North Carolina House Bill 1463 recently changed the North Carolina adoption statutes G. S. 48-9-101, 48-9-104 and 130A-93 that allow for the disclosure of certain adoption information. Effective October 1, 2010 adult adoptees, biological parents, full and half-siblings of adult adoptees, adult family members of a deceased biological parent, adult family members of a deceased adoptee and adoptive parents of children under the age of 18 may seek and/or share updated family health information through child-placing agencies referred to as Confidential Intermediaries. Additionally, with the written consent of all parties, individuals may also share identifying information and/or meet each other with the coordination of a Confidential Intermediary. The Confidential Intermediary statues may be reviewed at http://www.ncga.state.nc.us/Sessions/2009/Bills/House/PDF/H1463v6.pdf.
According to North Carolina law, when an adoption is finalized the records are permanently sealed and remain closed to the public. Confidential Intermediaries, however, may access adoption records in order to assist in searches on behalf of eligible participants and to share adoption information when all parties consent.
All North Carolina adoptees are entitled to non-identifying information (also known as health history and background information). Non-identifying information, which is gathered at the time of the adoption, is maintained by the agency that approved the adoption and is available upon request of the approving agency. Adoptees have no obligation to participate in Confidential Intermediary services to obtain non-identifying information and this information will be provided at no cost. Non-identifying information may include the date; time of birth, weight at birth and the reason the adoptee was placed for adoption. In addition, background information about the birth family, including age, nationality, ethnic background, race, religious preference, educational level, general physical description and any other general information may also be disclosed. Lastly, any health history of the birth family that could affect an adoptee's mental or physical health may also be released. Names, addresses or any other information that could lead to the identity of birth family members will be redacted before being shared with the requester.
A birth family member may update non-identifying information by contacting the approving agency at any time. Should an approving agency receive updated health information from an adoptee's birth family the agency must make reasonable efforts to contact and forward the information to the adoptee or the adoptive parent of an adoptee who is under 18 years of age. With the consent of the birth parent, updated non-identifying information may also be gathered and shared with adoptees via the use of a Confidential Intermediary.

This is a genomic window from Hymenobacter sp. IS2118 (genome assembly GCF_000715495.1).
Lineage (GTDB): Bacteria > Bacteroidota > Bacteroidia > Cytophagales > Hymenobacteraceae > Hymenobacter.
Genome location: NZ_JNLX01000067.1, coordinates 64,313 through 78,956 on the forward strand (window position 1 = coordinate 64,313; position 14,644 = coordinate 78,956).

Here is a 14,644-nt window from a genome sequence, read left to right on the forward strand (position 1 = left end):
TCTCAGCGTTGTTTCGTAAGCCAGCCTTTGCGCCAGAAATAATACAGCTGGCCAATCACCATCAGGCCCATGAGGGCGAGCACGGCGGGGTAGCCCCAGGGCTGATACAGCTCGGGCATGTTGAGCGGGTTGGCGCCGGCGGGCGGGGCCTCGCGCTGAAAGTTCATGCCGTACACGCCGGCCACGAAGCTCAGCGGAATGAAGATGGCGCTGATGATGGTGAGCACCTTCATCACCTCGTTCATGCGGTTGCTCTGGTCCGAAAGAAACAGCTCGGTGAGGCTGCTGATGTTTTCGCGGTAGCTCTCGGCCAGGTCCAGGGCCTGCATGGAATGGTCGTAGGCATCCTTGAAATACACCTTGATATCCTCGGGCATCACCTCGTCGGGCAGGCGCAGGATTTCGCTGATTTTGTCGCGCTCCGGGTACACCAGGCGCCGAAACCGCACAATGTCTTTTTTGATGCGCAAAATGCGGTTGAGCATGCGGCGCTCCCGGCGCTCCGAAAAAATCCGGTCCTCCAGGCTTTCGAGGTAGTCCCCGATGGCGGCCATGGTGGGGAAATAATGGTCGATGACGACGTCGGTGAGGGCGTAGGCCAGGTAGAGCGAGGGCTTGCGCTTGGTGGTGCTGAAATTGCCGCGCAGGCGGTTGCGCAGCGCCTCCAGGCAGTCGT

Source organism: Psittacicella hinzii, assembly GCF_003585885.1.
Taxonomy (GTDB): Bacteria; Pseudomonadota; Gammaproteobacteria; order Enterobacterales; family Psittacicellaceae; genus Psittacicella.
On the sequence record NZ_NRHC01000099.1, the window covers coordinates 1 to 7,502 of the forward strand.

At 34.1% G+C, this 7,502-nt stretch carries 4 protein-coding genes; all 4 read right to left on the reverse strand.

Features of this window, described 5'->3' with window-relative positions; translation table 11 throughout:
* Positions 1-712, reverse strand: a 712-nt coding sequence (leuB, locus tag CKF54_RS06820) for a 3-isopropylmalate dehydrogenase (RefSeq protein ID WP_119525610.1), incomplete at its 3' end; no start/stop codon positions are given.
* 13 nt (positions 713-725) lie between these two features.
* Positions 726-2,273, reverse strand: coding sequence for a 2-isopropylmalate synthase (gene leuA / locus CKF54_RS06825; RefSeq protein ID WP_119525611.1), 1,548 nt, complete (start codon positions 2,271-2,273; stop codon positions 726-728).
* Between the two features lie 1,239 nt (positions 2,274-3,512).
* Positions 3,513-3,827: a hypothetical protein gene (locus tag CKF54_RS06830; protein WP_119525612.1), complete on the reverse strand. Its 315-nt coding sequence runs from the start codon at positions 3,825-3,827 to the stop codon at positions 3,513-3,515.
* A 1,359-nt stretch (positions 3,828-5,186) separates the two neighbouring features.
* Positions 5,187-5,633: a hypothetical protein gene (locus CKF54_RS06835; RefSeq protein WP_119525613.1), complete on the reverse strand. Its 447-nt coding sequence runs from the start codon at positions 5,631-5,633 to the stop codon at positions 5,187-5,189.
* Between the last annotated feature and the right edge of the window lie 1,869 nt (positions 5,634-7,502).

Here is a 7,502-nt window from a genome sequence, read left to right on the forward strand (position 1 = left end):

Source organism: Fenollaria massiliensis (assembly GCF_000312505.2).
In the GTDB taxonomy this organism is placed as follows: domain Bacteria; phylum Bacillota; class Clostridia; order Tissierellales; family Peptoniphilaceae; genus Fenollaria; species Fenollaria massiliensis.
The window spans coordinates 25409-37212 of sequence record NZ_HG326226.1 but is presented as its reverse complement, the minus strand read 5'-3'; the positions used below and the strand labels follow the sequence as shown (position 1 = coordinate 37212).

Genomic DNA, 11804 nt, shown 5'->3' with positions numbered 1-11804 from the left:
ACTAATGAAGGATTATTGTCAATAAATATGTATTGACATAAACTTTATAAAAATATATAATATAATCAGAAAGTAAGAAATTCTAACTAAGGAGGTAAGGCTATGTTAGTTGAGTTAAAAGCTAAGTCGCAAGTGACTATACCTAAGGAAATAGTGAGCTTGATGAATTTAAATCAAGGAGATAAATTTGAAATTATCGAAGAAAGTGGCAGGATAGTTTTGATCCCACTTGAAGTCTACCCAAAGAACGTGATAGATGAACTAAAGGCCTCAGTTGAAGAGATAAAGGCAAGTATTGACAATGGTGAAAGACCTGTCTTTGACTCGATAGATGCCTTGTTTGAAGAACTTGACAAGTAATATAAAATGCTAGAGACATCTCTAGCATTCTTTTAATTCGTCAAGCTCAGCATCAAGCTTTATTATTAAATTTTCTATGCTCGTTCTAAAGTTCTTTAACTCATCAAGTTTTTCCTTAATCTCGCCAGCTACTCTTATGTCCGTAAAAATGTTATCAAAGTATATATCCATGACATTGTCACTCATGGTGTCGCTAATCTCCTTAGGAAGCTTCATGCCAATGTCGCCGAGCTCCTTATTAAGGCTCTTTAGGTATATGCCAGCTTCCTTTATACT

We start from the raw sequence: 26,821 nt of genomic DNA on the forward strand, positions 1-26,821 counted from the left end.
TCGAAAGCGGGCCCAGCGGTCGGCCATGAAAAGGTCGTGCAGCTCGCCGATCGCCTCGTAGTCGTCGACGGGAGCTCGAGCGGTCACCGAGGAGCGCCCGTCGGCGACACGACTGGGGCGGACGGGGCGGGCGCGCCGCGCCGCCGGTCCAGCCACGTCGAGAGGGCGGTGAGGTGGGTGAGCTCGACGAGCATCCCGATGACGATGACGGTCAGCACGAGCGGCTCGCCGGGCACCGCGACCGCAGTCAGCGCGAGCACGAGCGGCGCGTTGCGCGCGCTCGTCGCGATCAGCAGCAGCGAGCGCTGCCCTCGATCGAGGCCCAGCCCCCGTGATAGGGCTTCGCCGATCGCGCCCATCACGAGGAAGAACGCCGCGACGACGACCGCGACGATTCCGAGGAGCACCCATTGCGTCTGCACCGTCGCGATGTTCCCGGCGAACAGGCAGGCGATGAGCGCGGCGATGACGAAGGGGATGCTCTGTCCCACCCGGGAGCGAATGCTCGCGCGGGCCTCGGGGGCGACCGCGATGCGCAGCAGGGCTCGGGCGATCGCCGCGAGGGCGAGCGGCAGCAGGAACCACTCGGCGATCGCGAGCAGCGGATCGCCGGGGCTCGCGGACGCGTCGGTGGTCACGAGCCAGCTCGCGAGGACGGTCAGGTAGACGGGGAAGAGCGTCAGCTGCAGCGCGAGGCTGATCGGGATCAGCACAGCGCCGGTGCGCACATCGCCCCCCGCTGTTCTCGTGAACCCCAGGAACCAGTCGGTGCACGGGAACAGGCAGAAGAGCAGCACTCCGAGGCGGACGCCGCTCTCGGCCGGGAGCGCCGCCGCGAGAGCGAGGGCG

If a requester seeking post-adoption information knows the agency that approved the adoption they may contact the agency directly to make a request for non-identifying information and/or Confidential Intermediary services. Requesters that do not know the approving agency may submit a written request to the North Carolina State Division of Social Services at 325 N. Salisbury Street, 2425 Mail Service Center, and Raleigh, North Carolina 27699-2425. If the approving agency does not provide Confidential Intermediary services the Division will refer the requester to another licensed Confidential Intermediary provider.
Those seeking adoption information may wish to pursue an alternative method for obtaining identifying information. Pursuant to G. S. 48-9-105 and 48-9-106, any individual may file a motion with the Clerk of Superior Court in the county of original jurisdiction (the county courthouse where the adoption proceeding was originally filed) to request that an adoptee’s adoption record be opened and/or to obtain a certified copy of the adoptee’s original birth certificate. Once the motion is filed a hearing is scheduled wherein the petitioner will present evidence to the judge. The Court, after giving primary consideration to the best interest of the adoptee with due consideration to the interest of other family members, will ultimately decide what records, if any, will be released to the petitioner. Retention of a private attorney, although not required, is advised for those who are unfamiliar with legal protocol.
In summary, the state of North Carolina currently offers two options for post-adoption searches. One includes the use of a Confidential Intermediary who serves as the facilitator in an adoption search. The other includes petitioning the Court in the original county of jurisdiction to request that the adoption records be unsealed. Listed below are two links for additional Confidential Intermediary information.
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Page Modified 10/15/2012